Thursday 15 November 2018

Comment: Rena Buckley helped change attitudes to women’s sport during a wonderful, astounding career

Rena Buckley is the only player to captain their county to All-Ireland success in both codes
Rena Buckley is the only player to captain their county to All-Ireland success in both codes

Eamonn Sweeney

Early in her inter-county career, Rena Buckley grabbed the headlines in spectacular fashion. She was just 19 when she won the player of the match award for a terrific performance at right half-back as Cork beat Tipperary in the 2006 All-Ireland senior camogie final. Yet the beginning of her career wasn’t typical of Buckley. She didn’t specialise in the spectacular.

Among her team-mates were some remarkably talented individuals, the likes of Valerie Mulcahy, Juliet Murphy, Gemma O’Connor, Anna Geary, Ashling Thompson and Briege Corkery, some of the country’s most high-profile sportswomen. Buckley, who plays camogie with Inniscarra and football with Donoughmore, always cut a more understated figure.

But she may be the player who perfectly epitomised the indomitable spirit which enabled Cork to dominate both ladies football and camogie in the past decade. No matter what happened, the Rebelettes kept going. And Rena Buckley kept going too, until last September when she won her 18th All-Ireland senior medal, a record unequalled by any Gaelic games player of either sex.

Over the years her remarkable diligence and efficiency, which often saw her direct opponents held scoreless and taken off, earned her 10 All Star awards, five in either sport. The first two of her medals arrived in 2005 when Cork were outsiders in both deciders but upset Tipperary in the camogie and Galway in the football.

At the time the camogie championship seemed the more prestigious competition, but that was about to change thanks to the football team which became a by-word for excellence in Irish sport as it won 11 out of 12 All-Irelands.

That Cork side contributed hugely to changing the way in which women’s GAA was covered in this country. Not just their talent but their obvious seriousness of purpose demanded respect. When they won that first All-Ireland in 2005, Valerie Mulcahy was referred to in one national newspaper’s main report as “the bubbly corner-forward”. The generation of Cork stars of whom Rena Buckley was the most durable helped ensure no-one writes about female footballers that way anymore.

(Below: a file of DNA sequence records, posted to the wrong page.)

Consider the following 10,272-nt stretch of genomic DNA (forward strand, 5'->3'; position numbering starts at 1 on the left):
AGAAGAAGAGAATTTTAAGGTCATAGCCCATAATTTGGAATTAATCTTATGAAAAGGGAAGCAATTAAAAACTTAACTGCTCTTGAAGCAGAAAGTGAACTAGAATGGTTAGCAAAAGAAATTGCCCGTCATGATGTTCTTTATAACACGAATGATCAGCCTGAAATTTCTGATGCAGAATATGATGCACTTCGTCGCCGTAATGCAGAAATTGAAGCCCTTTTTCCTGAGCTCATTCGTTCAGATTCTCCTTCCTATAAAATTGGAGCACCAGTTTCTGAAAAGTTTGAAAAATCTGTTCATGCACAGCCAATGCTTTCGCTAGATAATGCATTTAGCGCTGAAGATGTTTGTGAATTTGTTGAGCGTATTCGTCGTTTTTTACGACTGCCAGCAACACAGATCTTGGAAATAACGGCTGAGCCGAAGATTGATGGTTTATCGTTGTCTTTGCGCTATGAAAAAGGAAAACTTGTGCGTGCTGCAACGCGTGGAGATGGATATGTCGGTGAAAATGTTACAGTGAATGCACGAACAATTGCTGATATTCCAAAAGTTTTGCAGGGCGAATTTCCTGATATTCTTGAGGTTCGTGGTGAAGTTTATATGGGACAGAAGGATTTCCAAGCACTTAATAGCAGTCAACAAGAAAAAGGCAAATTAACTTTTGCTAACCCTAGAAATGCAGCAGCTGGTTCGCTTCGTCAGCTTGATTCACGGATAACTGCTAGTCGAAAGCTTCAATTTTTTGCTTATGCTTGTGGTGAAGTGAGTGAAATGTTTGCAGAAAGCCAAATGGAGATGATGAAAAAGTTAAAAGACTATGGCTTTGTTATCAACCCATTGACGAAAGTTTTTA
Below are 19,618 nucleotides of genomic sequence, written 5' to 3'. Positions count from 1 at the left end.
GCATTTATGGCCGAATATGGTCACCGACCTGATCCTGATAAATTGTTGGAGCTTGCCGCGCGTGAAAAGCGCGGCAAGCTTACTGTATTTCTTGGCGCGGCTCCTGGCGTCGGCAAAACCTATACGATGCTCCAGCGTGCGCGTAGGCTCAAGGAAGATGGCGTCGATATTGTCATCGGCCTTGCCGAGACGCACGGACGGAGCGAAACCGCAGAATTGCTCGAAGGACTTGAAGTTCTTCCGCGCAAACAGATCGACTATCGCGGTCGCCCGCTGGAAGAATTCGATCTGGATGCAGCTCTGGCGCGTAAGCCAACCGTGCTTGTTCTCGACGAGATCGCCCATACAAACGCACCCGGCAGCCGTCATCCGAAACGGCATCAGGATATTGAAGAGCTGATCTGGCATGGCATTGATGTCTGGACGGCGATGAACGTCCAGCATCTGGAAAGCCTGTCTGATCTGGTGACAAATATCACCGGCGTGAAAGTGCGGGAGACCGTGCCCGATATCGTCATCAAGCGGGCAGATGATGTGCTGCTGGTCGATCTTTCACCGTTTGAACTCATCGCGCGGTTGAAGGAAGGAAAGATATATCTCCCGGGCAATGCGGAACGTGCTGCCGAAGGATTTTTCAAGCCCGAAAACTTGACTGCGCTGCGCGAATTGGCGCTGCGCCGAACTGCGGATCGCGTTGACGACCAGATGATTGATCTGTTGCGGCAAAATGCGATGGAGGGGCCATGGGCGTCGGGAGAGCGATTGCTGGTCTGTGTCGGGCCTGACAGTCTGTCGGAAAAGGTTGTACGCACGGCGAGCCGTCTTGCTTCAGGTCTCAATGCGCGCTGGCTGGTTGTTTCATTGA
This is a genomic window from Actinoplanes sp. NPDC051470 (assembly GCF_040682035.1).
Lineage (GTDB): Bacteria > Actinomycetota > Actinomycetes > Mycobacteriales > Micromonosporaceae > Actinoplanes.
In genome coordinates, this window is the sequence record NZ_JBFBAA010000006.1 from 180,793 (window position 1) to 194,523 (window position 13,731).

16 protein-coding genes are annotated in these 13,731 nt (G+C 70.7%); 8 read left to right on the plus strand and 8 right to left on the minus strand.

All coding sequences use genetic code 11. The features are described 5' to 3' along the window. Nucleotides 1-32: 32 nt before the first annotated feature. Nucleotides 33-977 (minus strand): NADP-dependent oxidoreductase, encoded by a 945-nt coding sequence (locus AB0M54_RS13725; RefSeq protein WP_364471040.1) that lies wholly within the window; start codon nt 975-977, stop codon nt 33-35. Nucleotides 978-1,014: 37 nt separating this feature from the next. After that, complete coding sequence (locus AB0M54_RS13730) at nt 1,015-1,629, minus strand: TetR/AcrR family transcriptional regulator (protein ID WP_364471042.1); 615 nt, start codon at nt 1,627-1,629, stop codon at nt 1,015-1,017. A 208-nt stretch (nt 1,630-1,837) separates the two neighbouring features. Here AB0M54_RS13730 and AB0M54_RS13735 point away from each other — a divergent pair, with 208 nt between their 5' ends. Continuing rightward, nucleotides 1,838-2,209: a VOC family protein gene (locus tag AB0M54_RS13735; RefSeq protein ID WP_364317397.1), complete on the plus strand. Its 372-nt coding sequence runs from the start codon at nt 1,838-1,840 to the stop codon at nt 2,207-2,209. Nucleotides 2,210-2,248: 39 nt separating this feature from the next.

That the last two All-Ireland ladies football finals have been the highest attended women’s sporting events in Europe also owes a great deal to Cork. Their dominance was total but not monotonous because they were pushed to the limit so often. Five of their final wins were by a single point and two by two points.

If you were supporting Cork there was massive comfort in seeing Rena Buckley at the heart of things when everything was on the line in the closing stages. In the latter years of Cork’s run she moved to midfield to partner her equally indestructible comrade Briege Corkery. At times the duo seemed to be able to turn the game their team’s way by sheer force of will.

In camogie, Cork had looked almost as invincible when winning four All-Irelands from 2005 to 2009. Yet the first half of the current decade was a fallow time for them as Wexford and Galway took over at the top of the game. The last four years have witnessed a remarkable renaissance with three titles. Buckley was at the heart of this and was a vital steadying presence in the 2015 win over Galway when so many players from the previous year’s team had dropped out that she admitted to being afraid to open any camogie-related text in case it brought news of another defection.

Yet it is last year which may stand as the crowning achievement of her career. Buckley was spectacular once more, a star rather than a supporting actor. She not only won the Player of the Year award but lifted the O’Duffy Cup in Croke Park, becoming the first player to captain All-Ireland senior winning teams in both codes. It couldn’t get much better than that.

And it won’t. Because last week Rena Buckley announced that at the age of 31 she’s calling it a day. It has been a wonderful, astounding career. It was also a career during which the great teams she played on did not get to grace Páirc Uí Chaoimh. If ever a player deserved a monument it’s Rena Buckley. The best would be to let Cork camogie and ladies football teams play in the county ground and emulate Kerry who have put their men’s and women’s Munster football championship games on a double bill in Killarney next Sunday.

As Buckley commented recently, “The girls are no longer put on the back field. And it’s not just in sport, it’s in all walks of life.”

Times have changed for Irish women. By overcoming public indifference, challenging male condescension and providing a generation of girls with wonderful role models, the great Rena Buckley and her remarkable team-mates played their part too.

When Buckley started playing football with Donoughmore she’d cycle the dozen or so miles from Inniscarra, do 16 laps of the pitch before a full training session and then cycle home again. That kind of attitude never left her. As a child she idolised Sonia O’Sullivan. Now she belongs alongside O’Sullivan in not just the Cork, but the Irish sporting pantheon.

Phenomenal woman, that’s her.

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